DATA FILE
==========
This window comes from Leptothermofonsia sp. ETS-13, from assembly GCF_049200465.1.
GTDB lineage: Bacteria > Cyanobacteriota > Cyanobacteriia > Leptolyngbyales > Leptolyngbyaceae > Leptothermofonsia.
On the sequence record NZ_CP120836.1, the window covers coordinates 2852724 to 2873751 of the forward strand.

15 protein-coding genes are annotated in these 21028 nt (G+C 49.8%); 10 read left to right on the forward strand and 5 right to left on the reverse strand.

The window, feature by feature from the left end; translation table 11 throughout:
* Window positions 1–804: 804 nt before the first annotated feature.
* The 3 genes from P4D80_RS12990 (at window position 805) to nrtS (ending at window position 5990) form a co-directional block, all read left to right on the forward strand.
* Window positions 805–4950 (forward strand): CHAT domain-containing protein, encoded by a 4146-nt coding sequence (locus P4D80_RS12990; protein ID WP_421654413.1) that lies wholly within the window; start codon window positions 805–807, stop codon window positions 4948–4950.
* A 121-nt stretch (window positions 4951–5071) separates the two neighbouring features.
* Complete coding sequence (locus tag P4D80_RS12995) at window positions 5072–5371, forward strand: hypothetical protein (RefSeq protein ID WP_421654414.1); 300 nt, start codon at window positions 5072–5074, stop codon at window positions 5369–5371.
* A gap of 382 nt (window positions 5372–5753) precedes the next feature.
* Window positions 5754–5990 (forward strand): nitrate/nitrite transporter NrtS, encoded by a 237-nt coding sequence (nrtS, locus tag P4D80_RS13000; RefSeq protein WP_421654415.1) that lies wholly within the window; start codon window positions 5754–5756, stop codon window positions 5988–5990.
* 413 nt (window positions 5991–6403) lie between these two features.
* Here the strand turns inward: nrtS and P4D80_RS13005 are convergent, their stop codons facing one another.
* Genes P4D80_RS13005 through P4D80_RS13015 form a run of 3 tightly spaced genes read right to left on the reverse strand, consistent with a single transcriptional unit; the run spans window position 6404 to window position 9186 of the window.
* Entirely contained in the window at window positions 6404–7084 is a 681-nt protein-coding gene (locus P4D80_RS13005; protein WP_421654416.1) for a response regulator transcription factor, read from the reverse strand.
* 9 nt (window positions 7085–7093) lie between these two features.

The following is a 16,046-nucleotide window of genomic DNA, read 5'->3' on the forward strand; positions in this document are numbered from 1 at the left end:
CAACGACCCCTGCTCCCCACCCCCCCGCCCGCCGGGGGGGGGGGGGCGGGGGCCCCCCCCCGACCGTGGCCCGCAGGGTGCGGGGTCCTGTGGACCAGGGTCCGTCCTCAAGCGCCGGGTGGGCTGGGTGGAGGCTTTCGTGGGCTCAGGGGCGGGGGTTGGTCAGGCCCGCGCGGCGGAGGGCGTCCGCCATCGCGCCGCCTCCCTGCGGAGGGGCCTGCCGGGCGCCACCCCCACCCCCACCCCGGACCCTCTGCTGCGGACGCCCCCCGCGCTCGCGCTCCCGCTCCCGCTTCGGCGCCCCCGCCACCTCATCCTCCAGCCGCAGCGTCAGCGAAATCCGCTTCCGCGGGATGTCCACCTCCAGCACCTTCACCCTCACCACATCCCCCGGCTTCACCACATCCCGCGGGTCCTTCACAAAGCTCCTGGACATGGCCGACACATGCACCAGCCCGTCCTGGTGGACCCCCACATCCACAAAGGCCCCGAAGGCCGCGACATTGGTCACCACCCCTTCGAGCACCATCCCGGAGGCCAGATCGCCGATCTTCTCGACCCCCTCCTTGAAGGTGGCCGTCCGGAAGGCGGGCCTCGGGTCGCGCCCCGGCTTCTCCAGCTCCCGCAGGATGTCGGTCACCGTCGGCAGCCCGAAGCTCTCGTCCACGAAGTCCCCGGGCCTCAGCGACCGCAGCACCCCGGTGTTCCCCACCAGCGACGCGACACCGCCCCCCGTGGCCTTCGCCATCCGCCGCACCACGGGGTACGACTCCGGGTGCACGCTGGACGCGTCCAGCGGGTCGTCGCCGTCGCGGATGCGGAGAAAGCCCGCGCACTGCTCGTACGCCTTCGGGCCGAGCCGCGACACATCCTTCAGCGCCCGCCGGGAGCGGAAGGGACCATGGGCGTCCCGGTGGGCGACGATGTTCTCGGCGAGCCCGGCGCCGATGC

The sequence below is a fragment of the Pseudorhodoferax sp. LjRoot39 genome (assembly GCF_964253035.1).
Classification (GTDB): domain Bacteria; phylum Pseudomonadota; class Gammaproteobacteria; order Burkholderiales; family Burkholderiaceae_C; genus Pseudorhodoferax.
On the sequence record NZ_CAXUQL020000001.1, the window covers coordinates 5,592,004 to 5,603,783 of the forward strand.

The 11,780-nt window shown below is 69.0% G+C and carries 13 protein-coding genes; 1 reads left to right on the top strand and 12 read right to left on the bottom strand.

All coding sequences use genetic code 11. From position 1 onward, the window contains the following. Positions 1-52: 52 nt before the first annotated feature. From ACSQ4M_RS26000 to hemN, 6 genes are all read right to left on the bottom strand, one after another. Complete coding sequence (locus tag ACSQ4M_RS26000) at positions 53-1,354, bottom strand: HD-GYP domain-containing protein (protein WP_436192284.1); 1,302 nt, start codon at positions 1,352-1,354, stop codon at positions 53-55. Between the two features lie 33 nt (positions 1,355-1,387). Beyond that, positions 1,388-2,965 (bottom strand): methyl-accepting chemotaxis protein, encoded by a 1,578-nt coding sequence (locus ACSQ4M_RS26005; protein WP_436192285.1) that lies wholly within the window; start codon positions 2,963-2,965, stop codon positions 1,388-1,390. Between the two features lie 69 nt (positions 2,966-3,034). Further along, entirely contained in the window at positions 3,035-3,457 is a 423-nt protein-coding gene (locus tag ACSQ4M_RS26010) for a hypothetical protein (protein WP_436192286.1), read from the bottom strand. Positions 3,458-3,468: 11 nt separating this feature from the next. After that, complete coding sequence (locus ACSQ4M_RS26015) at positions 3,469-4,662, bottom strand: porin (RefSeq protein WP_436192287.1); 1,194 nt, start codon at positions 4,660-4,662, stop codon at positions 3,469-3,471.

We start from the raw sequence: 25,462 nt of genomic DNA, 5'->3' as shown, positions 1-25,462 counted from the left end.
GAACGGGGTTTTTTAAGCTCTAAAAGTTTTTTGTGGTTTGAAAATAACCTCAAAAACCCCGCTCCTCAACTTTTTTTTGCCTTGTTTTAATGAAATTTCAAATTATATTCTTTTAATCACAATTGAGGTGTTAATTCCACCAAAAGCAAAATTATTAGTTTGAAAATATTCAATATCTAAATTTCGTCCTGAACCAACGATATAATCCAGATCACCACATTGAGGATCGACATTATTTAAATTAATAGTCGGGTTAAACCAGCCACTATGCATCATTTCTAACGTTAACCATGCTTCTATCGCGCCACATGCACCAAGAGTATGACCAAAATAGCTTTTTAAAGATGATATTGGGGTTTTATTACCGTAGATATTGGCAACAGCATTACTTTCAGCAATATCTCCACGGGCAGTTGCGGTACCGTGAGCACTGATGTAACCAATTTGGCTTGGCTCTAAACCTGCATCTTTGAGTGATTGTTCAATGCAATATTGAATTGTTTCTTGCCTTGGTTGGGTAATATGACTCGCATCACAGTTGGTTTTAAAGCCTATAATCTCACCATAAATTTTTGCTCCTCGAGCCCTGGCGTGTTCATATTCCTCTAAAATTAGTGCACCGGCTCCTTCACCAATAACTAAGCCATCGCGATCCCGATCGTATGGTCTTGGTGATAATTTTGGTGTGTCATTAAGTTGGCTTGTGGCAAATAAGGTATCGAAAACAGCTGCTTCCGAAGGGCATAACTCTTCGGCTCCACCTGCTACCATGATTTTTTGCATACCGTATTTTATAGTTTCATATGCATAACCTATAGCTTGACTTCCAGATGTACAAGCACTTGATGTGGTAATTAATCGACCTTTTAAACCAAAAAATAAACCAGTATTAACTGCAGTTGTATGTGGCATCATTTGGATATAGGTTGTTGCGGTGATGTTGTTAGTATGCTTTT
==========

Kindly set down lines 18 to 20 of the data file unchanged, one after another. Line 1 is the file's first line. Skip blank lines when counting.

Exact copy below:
The following is a 16,046-nucleotide window of genomic DNA, read 5'->3' on the forward strand; positions in this document are numbered from 1 at the left end:
CAACGACCCCTGCTCCCCACCCCCCCGCCCGCCGGGGGGGGGGGGGCGGGGGCCCCCCCCCGACCGTGGCCCGCAGGGTGCGGGGTCCTGTGGACCAGGGTCCGTCCTCAAGCGCCGGGTGGGCTGGGTGGAGGCTTTCGTGGGCTCAGGGGCGGGGGTTGGTCAGGCCCGCGCGGCGGAGGGCGTCCGCCATCGCGCCGCCTCCCTGCGGAGGGGCCTGCCGGGCGCCACCCCCACCCCCACCCCGGACCCTCTGCTGCGGACGCCCCCCGCGCTCGCGCTCCCGCTCCCGCTTCGGCGCCCCCGCCACCTCATCCTCCAGCCGCAGCGTCAGCGAAATCCGCTTCCGCGGGATGTCCACCTCCAGCACCTTCACCCTCACCACATCCCCCGGCTTCACCACATCCCGCGGGTCCTTCACAAAGCTCCTGGACATGGCCGACACATGCACCAGCCCGTCCTGGTGGACCCCCACATCCACAAAGGCCCCGAAGGCCGCGACATTGGTCACCACCCCTTCGAGCACCATCCCGGAGGCCAGATCGCCGATCTTCTCGACCCCCTCCTTGAAGGTGGCCGTCCGGAAGGCGGGCCTCGGGTCGCGCCCCGGCTTCTCCAGCTCCCGCAGGATGTCGGTCACCGTCGGCAGCCCGAAGCTCTCGTCCACGAAGTCCCCGGGCCTCAGCGACCGCAGCACCCCGGTGTTCCCCACCAGCGACGCGACACCGCCCCCCGTGGCCTTCGCCATCCGCCGCACCACGGGGTACGACTCCGGGTGCACGCTGGACGCGTCCAGCGGGTCGTCGCCGTCGCGGATGCGGAGAAAGCCCGCGCACTGCTCGTACGCCTTCGGGCCGAGCCGCGACACATCCTTCAGCGCCCGCCGGGAGCGGAAGGGACCATGGGCGTCCCGGTGGGCGACGATGTTCTCGGCGAGCCCGGCGCCGATGC

The sequence below is a fragment of the Pseudorhodoferax sp. LjRoot39 genome (assembly GCF_964253035.1).